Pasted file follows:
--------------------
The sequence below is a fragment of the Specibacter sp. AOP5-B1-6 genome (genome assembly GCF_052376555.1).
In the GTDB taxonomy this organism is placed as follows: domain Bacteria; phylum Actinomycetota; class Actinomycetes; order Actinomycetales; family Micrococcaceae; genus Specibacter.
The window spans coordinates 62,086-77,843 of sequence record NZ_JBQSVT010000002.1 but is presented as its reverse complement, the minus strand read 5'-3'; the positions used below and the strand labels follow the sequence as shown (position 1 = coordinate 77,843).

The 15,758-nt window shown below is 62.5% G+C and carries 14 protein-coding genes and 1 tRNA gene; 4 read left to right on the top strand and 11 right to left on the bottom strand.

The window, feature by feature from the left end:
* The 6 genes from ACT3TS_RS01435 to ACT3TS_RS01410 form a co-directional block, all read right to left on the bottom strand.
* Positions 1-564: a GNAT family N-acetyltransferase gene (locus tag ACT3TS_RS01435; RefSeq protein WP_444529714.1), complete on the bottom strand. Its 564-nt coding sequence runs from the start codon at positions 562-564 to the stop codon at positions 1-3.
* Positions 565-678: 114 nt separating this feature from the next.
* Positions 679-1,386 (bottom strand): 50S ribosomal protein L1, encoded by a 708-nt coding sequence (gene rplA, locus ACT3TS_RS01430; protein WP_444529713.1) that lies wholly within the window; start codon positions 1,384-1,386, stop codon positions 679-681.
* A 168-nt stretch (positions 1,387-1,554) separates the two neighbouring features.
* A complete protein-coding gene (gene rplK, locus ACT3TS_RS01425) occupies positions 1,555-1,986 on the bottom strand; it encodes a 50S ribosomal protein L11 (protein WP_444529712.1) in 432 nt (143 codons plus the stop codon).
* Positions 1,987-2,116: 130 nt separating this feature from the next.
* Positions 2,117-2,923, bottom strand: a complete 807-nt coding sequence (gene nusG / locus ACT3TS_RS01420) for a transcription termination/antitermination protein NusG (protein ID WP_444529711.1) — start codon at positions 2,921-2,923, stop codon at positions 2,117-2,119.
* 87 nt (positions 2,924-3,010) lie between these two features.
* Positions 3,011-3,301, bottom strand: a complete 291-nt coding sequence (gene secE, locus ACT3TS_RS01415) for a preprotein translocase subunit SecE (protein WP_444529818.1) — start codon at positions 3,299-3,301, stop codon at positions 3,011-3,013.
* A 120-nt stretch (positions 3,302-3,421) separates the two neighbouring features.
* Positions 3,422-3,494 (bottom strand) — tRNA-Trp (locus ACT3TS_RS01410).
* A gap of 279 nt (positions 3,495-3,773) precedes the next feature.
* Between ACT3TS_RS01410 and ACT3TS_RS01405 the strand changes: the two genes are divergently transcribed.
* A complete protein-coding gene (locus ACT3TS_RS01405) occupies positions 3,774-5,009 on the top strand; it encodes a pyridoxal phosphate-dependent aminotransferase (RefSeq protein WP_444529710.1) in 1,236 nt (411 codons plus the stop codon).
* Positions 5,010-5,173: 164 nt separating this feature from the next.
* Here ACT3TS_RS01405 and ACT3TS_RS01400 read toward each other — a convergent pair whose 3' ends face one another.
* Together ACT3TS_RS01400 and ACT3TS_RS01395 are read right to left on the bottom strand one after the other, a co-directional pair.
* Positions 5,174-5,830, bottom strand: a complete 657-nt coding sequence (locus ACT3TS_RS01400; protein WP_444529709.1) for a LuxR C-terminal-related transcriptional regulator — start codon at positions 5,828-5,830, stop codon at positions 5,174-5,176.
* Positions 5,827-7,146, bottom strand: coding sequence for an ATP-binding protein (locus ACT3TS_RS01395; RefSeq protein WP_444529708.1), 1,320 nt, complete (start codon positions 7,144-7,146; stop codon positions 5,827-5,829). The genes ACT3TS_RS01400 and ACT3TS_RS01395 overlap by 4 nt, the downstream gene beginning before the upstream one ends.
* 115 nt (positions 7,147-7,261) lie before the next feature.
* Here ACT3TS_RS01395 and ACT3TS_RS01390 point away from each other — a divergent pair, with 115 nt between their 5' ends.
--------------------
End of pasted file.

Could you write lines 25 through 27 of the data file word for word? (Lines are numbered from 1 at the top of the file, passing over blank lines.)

* Positions 5,827-7,146, bottom strand: coding sequence for an ATP-binding protein (locus ACT3TS_RS01395; RefSeq protein WP_444529708.1), 1,320 nt, complete (start codon positions 7,144-7,146; stop codon positions 5,827-5,829). The genes ACT3TS_RS01400 and ACT3TS_RS01395 overlap by 4 nt, the downstream gene beginning before the upstream one ends.
* 115 nt (positions 7,147-7,261) lie before the next feature.
* Here ACT3TS_RS01395 and ACT3TS_RS01390 point away from each other — a divergent pair, with 115 nt between their 5' ends.